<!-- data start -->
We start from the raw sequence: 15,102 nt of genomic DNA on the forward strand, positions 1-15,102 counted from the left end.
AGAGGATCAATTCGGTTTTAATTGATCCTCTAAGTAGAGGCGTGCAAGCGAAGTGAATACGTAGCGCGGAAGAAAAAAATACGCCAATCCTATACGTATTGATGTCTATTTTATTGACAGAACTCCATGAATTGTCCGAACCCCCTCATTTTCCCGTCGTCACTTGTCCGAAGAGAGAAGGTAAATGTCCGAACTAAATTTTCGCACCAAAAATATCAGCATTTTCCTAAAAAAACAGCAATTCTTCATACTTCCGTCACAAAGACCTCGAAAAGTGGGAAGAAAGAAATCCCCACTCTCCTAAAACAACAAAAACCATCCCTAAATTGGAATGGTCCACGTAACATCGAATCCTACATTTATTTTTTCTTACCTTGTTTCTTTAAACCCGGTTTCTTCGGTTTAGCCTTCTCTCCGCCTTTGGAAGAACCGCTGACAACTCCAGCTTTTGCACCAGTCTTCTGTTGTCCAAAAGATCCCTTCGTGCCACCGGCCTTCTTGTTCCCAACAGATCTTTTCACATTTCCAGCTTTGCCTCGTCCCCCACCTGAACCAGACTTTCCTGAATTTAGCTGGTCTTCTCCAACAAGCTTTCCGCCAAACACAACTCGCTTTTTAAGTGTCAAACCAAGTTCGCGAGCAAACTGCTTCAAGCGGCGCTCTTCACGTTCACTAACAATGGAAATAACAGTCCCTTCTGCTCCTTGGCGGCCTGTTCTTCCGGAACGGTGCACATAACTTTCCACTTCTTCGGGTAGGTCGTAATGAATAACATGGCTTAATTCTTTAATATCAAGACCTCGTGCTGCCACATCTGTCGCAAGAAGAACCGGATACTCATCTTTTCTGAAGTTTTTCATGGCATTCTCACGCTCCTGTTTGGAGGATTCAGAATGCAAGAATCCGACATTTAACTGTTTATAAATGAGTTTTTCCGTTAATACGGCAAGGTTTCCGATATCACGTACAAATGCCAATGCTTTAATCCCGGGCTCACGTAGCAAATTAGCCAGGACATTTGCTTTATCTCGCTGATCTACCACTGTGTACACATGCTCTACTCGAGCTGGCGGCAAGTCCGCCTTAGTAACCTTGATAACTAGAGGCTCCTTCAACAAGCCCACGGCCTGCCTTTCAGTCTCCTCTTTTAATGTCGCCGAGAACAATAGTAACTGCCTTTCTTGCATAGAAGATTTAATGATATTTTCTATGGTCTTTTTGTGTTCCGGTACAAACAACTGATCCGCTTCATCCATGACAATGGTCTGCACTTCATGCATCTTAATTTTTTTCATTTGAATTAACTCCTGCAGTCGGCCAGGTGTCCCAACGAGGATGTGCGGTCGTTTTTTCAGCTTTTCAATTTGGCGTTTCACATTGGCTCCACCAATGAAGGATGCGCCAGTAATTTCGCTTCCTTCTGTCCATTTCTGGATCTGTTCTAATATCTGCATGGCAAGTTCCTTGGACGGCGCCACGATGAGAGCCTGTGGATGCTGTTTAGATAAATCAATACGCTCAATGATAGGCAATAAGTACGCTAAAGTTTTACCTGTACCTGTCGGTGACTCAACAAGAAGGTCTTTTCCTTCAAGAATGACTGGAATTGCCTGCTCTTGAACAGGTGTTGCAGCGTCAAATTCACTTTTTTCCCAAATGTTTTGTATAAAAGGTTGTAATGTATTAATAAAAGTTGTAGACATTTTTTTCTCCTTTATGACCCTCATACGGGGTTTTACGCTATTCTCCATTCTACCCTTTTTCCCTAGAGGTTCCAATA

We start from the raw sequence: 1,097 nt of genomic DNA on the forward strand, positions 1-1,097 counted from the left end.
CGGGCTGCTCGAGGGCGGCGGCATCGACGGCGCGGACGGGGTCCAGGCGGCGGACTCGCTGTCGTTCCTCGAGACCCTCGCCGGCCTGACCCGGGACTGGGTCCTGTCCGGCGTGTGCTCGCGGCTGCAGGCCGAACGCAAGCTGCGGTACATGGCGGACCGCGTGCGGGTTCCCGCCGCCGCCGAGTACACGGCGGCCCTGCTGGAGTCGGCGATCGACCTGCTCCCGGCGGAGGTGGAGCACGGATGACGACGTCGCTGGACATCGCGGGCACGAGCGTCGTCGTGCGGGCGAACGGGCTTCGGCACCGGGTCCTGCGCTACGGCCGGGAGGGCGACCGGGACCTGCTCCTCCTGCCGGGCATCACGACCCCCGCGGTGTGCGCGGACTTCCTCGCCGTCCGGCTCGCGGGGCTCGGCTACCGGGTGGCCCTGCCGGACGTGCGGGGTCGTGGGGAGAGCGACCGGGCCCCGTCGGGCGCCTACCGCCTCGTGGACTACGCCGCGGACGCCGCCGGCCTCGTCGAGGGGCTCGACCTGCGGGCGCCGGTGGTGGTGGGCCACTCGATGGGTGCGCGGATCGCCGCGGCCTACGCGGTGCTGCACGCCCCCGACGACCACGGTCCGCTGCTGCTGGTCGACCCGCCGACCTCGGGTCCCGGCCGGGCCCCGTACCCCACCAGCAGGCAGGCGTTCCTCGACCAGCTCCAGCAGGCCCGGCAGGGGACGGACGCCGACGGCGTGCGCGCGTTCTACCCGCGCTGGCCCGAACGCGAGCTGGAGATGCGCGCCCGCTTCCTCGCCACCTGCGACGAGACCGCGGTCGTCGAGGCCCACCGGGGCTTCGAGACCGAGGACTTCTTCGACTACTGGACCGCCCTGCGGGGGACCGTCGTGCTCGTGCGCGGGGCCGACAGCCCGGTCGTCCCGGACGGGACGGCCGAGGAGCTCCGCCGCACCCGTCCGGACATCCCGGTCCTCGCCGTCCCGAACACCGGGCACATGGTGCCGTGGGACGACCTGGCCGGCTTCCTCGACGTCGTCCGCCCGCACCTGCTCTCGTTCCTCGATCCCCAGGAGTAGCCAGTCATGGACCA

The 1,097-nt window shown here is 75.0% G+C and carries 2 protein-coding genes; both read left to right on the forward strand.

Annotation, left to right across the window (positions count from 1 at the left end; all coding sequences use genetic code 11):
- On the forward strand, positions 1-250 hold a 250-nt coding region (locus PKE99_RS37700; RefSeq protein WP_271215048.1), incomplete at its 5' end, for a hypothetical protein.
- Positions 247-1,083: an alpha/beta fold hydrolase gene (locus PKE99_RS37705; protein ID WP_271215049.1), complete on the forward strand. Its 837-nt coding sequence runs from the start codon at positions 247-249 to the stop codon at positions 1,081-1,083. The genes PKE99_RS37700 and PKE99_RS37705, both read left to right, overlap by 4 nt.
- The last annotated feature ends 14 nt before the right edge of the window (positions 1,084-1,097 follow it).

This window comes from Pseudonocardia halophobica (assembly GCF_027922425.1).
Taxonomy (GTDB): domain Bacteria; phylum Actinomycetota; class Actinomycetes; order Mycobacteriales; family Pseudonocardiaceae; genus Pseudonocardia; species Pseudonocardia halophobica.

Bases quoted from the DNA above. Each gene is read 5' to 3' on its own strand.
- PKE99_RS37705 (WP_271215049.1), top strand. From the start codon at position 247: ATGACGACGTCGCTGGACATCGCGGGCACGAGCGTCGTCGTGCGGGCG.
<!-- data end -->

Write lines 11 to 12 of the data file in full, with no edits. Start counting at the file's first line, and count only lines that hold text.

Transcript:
Taxonomy (GTDB): domain Bacteria; phylum Actinomycetota; class Actinomycetes; order Mycobacteriales; family Pseudonocardiaceae; genus Pseudonocardia; species Pseudonocardia halophobica.

Bases quoted from the DNA above. Each gene is read 5' to 3' on its own strand.